Friday, July 25, 2008


6/12. Mangosteen, oil on linen on panel, 7x5 in. SOLD

I do realize how annoying it can become to see blogs you've gotten familiar with sit untouched for a long time, so I'm going to tell myself to snap out of it and get back to posting. (I blame my inner recluse, again, and will try harder to keep the little bugger from climbing back into my head through the broken back window when it's dark. Once he's in there he's quite the tyrant.)

We noticed mangosteens at our Kroger store one day and I just had to get some. Over a decade ago, during my last visit to relatives in Indonesia, I tasted this out-of-this-world fruit for the first and only time, fresh off a tree. I think they grew on a tree but I may be remembering wrong, as the memory would become like a vision and the taste like a legend completely detached from the reality of the experience. It probably makes sense that, after all the excitement of finding them in an American supermarket then getting to cut one open for my wife to finally be able to taste these mysterious things that I had for years been unable to describe in words, I (and she) was a bit disappointed. Maybe it was because they hadn't come to room temperature, or that they were mangosteens from Thailand and maybe different from the ones I had in Indonesia. And it didn't help that it cost $10 for only four of them. Don't get me wrong, they are fantastically and exotically tasty (or tastily exotic?), and to my two-year-old daughter they will always be exotic because honestly I don't see us spending that kind of money again anytime soon on fruits that don't contain much actual edible fruit. But to my wife, because I had spoken of them so often so mythically, they were only just so-so. Wanting to understand better all this hubbub over mangosteens, she looked around on the Internet and landed on this amusing article. Thank god we didn't pay $22.95 for two.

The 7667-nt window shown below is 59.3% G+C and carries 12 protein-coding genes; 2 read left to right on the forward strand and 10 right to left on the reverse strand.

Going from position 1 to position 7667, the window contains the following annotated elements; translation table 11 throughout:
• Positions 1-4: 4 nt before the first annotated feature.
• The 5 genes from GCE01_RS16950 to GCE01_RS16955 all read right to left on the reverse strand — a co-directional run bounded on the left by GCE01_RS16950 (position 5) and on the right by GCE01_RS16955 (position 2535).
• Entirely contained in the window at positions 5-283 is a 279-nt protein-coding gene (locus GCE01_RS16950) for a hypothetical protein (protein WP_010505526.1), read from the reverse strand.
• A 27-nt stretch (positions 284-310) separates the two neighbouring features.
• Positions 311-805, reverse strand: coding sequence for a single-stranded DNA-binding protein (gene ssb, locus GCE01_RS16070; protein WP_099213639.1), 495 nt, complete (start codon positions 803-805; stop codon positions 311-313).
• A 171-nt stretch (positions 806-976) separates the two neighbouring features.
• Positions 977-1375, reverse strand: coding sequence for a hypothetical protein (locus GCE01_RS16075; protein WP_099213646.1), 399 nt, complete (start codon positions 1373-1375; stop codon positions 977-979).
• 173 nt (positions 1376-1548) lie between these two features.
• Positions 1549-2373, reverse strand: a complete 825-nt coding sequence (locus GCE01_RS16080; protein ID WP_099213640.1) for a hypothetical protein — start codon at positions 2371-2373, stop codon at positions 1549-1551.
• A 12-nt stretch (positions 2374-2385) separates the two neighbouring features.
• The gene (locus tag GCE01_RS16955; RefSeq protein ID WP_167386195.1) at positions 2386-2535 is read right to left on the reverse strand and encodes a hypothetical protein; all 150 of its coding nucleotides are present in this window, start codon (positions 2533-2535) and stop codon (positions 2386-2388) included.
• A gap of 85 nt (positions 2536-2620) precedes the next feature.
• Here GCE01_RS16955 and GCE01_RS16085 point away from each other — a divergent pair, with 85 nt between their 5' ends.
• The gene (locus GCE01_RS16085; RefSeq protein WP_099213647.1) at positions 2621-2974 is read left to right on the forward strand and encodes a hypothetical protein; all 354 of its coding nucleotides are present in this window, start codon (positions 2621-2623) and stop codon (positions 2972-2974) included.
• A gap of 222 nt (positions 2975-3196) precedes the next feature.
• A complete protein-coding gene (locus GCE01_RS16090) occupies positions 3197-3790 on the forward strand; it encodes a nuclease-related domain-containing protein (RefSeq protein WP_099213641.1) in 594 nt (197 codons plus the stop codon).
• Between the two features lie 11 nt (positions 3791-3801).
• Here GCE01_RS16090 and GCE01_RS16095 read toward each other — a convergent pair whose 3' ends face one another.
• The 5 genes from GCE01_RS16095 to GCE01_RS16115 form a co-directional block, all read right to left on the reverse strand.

So it was maybe because I had this disappointment fresh on my mind, or I was worried that it was too expensive a fruit to have sit unrefrigerated for too long, but I think I began the painting hurriedly and ended up laboring too much on it, getting caught up in the shell-like hardness of the skin and the shifting colors. Not that it doesn't capture the feel of a mangosteen, but I feel the painting was slightly tainted by my feelings toward the thing.

Perhaps it was fortunate that at about this time I did some more little pieces for
Cameron Gray (his new show at Robert Berman Gallery in Santa Monica opens tomorrow the 26th). It's interesting to see where my little tiles end up within a picture - in this piece from March (click "all sizes"), one of the more explicit ones forms the bright white of the girl's right eye. In all there are six tiles of mine - here's one detail. (Thanks to "C-Monster" for those Flickr photos.) Some of the recent ones, more innocent:
painting for cam i am painting for cam i am painting for cam i am
painting for cam i am painting for cam i am painting for cam i am
If I were teaching I might give students small challenges like these (working from reference photos), to help stay/get "fresh." I was amazed this time by how much quicker I was able to arrive at new color mixes, ones very different from what I'm normally used to. Serious "play" I guess.

1 comment:

Paul said...

Good to see you back, Dan.

Heck, hide if it feels right, looks like you've been busy enough.